Su Pollard stars in an outrageous side-splitting romp

Su PollardSu Pollard
Su Pollard
Cannon And Ball freely admit they are definitely in new territory with Ha Ha Hood! And The Prince Of Leaves, which sees them team up with Su Pollard on tour.

Venues include Eastbourne’s Congress Theatre on September 8, The Hawth, Crawley, on September 14, White Rock Theatre Hastings on September 17 and Brighton Theatre Royal on October 6.

Ten years after a messy divorce Robin and Marian are forced back together to fight the Sheriff once more. Little John and Friar Tuck, now considerably older and rougher around the edges, join the merry pair to try and save the citizens of Nottingham…

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The cast are promising an outrageous side-splitting romp. Tommy Cannon takes on the evil Sheriff of Nottingham and Little John while Bobby Ball, currently starring in TV’s Not Going Out with Lee Mack, doubles up as Friar Tuck and Guy of Gisborne.

“It’s something Bob and I have never experienced in 52 years together,” laughs Tommy. “It’s a bit off the wall when you think about it. We meet Robin Hood and Maid Marian ten years later, and they are now divorced, and I have just come out of jail! It’s a bit bawdy. It’s interesting to say the least.

“It’s pretty tightly-scripted to be honest, but knowing me and Bob when we get out there together, there is likely to be a bit of ad libbing, but obviously you have got to be careful when there is dialogue for other people!”

The pair have done a play before, stepping into roles vacated by Eric Sykes and Jimmy Edwards – though Tommy struggles to remember the name of the play they did. They’ve done so much down the years. 52 of them.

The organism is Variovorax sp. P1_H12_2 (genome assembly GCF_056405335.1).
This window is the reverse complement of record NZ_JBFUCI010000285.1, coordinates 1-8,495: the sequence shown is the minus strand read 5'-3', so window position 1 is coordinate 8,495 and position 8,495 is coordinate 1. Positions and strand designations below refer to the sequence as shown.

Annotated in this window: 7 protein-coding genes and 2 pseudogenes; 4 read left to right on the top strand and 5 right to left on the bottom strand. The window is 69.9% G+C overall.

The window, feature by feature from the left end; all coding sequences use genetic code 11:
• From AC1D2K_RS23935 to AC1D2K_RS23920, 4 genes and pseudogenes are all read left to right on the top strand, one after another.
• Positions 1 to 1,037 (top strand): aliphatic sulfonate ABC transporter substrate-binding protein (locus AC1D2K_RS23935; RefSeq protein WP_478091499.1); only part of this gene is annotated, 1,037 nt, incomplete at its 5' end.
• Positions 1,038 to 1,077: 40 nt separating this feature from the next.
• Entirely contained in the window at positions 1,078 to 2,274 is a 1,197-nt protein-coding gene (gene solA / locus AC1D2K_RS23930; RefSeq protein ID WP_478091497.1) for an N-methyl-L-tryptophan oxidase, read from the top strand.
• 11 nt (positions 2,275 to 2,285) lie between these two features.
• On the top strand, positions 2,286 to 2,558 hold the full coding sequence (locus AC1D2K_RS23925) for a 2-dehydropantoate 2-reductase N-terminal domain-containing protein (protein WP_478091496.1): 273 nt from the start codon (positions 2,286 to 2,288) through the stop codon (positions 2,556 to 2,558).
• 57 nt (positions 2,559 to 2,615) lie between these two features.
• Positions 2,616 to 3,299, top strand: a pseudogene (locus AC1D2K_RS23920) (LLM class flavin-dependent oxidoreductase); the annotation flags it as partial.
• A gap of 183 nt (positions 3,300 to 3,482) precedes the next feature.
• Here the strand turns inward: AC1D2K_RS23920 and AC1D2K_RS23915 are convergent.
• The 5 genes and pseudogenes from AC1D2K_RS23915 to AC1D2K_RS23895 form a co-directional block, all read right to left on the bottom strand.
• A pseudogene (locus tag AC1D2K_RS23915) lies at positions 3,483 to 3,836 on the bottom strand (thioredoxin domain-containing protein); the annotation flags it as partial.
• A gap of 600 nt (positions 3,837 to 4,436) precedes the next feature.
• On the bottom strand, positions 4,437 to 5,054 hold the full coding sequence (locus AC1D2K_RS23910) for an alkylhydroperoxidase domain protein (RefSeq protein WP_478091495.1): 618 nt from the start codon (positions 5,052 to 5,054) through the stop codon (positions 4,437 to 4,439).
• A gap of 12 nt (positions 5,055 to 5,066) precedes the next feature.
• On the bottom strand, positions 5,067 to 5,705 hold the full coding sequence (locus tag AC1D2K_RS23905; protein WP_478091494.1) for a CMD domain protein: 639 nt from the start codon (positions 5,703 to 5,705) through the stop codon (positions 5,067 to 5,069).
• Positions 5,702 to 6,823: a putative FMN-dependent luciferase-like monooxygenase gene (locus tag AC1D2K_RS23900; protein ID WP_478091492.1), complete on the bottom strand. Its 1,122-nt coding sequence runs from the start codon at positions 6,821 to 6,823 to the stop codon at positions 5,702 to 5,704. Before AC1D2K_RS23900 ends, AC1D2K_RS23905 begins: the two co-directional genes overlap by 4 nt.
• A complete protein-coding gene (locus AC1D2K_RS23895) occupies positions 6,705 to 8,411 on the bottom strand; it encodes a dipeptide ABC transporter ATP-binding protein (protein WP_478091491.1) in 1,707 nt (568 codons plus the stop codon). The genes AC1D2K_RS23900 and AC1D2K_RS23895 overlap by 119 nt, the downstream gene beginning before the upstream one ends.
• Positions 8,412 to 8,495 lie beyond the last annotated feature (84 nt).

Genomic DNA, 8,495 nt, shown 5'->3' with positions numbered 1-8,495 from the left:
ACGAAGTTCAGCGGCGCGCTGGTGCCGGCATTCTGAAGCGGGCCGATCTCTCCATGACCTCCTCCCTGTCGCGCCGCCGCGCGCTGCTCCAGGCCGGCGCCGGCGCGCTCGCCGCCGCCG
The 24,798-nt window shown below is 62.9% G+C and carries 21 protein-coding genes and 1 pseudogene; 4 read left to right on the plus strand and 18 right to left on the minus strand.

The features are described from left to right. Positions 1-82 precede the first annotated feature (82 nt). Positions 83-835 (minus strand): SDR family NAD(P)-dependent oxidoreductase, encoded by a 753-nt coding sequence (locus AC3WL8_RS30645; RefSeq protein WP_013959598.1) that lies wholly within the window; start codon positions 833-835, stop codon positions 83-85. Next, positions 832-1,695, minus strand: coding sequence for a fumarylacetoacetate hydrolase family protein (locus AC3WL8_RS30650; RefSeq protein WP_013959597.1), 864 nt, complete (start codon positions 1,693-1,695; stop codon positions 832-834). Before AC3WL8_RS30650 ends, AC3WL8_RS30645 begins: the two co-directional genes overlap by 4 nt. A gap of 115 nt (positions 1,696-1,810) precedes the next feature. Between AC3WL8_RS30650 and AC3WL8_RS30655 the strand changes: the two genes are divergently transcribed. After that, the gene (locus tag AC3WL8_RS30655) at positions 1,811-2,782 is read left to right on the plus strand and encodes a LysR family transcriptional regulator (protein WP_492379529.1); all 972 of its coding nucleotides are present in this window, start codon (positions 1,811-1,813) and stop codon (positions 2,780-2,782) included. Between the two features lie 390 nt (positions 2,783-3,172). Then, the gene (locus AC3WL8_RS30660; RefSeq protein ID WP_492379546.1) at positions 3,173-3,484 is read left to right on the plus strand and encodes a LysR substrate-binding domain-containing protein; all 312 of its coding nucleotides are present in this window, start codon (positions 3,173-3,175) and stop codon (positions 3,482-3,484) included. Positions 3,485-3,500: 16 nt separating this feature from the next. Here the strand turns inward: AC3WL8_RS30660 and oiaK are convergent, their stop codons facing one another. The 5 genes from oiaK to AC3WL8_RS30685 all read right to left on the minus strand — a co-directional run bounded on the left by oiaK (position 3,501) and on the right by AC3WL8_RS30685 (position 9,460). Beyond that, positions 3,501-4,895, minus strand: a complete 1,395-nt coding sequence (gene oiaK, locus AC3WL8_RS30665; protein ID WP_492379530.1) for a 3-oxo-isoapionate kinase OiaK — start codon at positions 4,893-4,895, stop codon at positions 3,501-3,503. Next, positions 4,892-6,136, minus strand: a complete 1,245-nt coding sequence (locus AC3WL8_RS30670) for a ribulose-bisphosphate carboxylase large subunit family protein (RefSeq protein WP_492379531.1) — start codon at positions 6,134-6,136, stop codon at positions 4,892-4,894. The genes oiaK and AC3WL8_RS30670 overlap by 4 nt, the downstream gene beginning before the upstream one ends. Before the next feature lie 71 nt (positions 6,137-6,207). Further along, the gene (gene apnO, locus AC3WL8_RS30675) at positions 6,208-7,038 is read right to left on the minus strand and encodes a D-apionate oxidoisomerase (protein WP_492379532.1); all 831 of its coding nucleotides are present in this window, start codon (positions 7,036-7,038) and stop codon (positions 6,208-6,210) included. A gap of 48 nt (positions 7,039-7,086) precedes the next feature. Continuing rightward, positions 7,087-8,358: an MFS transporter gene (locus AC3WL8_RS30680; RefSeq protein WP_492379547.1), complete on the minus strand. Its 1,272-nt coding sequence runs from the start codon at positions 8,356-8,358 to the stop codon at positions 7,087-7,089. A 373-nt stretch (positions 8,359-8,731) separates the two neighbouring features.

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“We met in a welding factory. We were joined together by a welding rod! We sang for the first few years, and then we saw that a comedian was earning more than us and we asked him why he got paid more. He said it was because he was a comedian, and so we became comedians. That was in the 1960s, and it was a great time.

“There was like an apprenticeship. You started in the pubs and then the working men’s clubs and then the cabaret clubs and then you went from the cabaret clubs to the theatres. From the theatres, if you got spotted, you would go into television. That was the ladder for everyone.

“But sadly, if you think about it, variety has gone now. There is no variety on television any more. It has been completely wiped away. I don’t say it with any deep regret, but I do regret that there isn’t a little bit more. The nearest you get now, I suppose, is Britain’s Got Talent. Things have changed. But it will be coming back. Everything comes around in a circle.”

Tommy remembers the days when performers would get ‘paid off’ if they didn’t come up to scratch. You would get £6 for a lunchtime session and then £6 for the evening session, but if the lunchtime gig didn’t go well, the venue would give you your money and tell you not to come back in the evening.

Tommy recalls the humiliation.

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“I was driving down the A1 with Bobby one Saturday night. We had been paid off. We stopped in a layby, and we used to smoke then. We tried to find a cigarette. We were both married. We both had children. I said ‘How much longer can we carry on doing this?’ Bobby said ‘We will carry on to the next venue, and if it doesn’t work out, then we will have to call it a day.’ We went to the next venue, and we absolutely stormed it!”

Ha Ha Hood! And The Prince Of Leaves is on at The Hawth, Crawley, on Sunday, September 14, at 7.30pm.

Call 01293 553636 or click here

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